Robert Soloway

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For the logician, see Robert M. Solovay. For people with similar names, see Soloway (disambiguation).

Robert Alan Soloway is the founder of the so-called "Strategic Partnership Against Microsoft Illegal Spam," or SPAMIS, but is said to be one of the Internet's biggest spammers through his company, Newport Internet Marketing (NIM).[1] He was arrested on May 30, 2007, after a grand jury indicted him on charges of identity theft, money laundering, and mail, wire, and e-mail fraud.[2] He was nicknamed the "Spam King" by prosecutors.

Spamming tactics[edit]

Soloway is charged with using hijacked zombie computers and spoofing to send out millions of spam e-mails since 2003.[1][3] Some e-mails sent by Soloway's company contained false header information making them appear to have been sent from MSN and Hotmail addresses. As a result of this he was sued by Microsoft and ordered to pay $7 million in damages in December 2003.[1] He also was sued by a small Oklahoma company and was ordered to pay $10 million in damages.[4]

However, an injunction to cease his activities did not stop him from spamming: Soloway's company was responsible, from around June 2004 until April 2005, for a spam campaign (sent from open proxies) on behalf of various websites including broadcastingtoday.biz and broadcastadvertise.org (all since suspended), which promised to send recipients' Web site addresses to several million "opt-in email addresses." He later claimed that as the service was free, the campaign was not illegal under the anti-spam law CAN-SPAM. A disclaimer in the spams stated, "the above emailing is only free if you are a nonprofit organization that aids child abuse victims."[5]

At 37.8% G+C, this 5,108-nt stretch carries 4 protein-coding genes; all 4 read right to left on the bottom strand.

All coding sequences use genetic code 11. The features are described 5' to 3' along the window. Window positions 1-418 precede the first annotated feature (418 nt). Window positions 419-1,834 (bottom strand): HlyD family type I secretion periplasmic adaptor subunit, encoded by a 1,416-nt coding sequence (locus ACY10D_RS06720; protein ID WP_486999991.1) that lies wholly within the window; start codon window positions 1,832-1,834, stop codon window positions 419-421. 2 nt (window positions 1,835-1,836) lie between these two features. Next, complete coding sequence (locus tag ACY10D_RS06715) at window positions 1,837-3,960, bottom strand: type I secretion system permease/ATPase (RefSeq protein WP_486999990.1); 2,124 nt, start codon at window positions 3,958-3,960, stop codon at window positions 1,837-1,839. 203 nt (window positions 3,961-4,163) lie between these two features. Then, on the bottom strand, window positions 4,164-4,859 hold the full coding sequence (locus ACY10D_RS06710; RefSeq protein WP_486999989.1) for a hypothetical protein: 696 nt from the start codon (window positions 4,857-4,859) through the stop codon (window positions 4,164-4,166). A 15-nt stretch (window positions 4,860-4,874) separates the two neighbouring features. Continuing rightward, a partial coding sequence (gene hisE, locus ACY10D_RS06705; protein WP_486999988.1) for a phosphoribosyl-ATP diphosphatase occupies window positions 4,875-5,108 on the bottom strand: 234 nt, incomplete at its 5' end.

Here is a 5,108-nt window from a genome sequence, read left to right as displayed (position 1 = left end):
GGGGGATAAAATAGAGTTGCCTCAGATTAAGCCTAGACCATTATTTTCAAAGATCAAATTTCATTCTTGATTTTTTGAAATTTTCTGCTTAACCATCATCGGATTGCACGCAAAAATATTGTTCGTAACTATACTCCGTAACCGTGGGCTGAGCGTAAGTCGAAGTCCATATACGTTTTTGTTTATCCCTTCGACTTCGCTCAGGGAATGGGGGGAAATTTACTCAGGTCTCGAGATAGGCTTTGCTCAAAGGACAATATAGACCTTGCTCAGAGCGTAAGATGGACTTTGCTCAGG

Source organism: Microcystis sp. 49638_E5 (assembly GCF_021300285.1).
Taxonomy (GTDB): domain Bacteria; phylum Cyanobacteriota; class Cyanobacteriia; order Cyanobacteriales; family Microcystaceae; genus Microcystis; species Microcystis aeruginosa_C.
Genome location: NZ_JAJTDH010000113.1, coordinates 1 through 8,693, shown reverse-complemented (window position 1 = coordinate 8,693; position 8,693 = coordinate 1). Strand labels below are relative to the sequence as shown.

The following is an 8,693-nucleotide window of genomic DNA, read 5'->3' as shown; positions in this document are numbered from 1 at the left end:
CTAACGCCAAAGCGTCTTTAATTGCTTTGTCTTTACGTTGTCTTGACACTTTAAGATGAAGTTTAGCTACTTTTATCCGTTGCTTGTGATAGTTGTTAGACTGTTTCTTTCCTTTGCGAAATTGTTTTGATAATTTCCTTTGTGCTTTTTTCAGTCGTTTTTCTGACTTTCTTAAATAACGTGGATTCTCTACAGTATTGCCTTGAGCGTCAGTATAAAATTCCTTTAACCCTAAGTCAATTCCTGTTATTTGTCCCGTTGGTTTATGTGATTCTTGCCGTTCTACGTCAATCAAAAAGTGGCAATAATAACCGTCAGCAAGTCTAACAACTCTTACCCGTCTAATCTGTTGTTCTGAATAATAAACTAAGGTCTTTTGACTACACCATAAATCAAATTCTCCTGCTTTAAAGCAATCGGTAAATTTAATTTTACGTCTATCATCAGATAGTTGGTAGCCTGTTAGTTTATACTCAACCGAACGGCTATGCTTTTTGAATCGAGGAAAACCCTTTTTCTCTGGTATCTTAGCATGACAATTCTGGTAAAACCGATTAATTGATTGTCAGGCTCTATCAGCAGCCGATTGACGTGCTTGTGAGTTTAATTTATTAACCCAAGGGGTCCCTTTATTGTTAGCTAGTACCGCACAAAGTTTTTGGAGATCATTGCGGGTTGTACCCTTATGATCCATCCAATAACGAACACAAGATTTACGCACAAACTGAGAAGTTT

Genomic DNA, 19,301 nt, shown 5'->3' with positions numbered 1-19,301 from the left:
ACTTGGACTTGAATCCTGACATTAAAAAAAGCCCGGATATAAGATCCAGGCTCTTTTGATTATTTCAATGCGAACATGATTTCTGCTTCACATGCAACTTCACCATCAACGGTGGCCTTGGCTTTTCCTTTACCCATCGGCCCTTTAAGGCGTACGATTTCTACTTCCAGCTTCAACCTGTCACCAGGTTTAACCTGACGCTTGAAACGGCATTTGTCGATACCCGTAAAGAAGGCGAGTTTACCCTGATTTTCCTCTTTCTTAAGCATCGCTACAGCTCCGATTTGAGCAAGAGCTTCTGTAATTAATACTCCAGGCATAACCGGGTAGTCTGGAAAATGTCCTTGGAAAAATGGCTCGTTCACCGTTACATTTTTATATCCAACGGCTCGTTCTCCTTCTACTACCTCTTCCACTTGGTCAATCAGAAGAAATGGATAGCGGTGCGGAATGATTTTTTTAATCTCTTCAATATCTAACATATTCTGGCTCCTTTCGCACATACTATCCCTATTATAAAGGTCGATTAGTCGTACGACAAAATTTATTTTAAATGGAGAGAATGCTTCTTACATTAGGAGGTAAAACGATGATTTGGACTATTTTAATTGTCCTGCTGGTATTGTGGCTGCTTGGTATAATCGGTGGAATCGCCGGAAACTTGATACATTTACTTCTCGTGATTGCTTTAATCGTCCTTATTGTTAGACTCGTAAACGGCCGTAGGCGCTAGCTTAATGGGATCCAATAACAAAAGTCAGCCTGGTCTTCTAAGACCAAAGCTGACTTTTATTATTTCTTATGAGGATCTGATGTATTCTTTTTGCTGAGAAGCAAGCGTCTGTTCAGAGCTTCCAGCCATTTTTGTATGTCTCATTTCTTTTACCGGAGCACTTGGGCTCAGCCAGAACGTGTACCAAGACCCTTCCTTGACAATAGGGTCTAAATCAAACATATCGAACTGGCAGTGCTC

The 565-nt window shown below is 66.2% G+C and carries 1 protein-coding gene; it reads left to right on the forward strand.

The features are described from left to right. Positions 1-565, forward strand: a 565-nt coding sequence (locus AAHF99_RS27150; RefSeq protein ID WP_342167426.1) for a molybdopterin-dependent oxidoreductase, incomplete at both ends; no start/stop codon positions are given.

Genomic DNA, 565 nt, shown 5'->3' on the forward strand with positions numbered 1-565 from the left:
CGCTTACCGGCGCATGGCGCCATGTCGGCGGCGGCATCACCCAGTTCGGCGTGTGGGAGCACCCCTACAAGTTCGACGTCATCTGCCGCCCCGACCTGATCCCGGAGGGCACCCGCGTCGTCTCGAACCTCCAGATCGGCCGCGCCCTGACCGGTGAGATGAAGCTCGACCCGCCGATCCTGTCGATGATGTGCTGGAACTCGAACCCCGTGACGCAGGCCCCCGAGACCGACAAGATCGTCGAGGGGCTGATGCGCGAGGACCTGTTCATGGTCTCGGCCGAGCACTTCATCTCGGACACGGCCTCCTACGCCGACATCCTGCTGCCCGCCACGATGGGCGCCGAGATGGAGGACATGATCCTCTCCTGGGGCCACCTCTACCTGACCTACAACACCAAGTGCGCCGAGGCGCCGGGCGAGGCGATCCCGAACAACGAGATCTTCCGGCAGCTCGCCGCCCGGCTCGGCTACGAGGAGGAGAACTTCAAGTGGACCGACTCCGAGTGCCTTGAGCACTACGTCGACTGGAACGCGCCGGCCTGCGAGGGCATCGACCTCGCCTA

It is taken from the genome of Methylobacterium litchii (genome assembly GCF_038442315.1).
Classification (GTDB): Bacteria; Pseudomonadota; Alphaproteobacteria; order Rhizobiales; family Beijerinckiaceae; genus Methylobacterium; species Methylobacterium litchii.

Soloway insisted that NIM removed all MSN and Hotmail addresses from his mailing lists. He asserted that it was his company's subcontractors, or "spam affiliates", who had carried out the illegal activity (though he remained liable under both state and federal laws, including Washington's Commercial Electronic Mail Act and CAN-SPAM). He insisted he had fired all his subcontractors (none of whom he named) and had himself taken charge of emailing, using spam program Dark Mailer. However, a Washington superior court judge ruled that Soloway was in default.[5]

Soloway pled guilty to three counts on 14 March 2008. He formerly operated a company based in Seattle, Washington which he is calling "Broadcast E-mail Service" that offers "mailing services" by contract as well as a software program which the site promises will allow the buyer to "email your Web site to 2,500,000 opt-in email addresses for free."[5] E-mails advertising Soloway's company have been sent with forged headers (the headers purport to be "from" the person they were sent "to").[2]

Soloway reportedly switched IP addresses for his Web sites to avoid detection.[2] In 2006 he registered them through Chinese internet service providers (ISP) in an apparent ploy to mask his involvement.[2]

Legal troubles[edit]

2005 judgments[edit]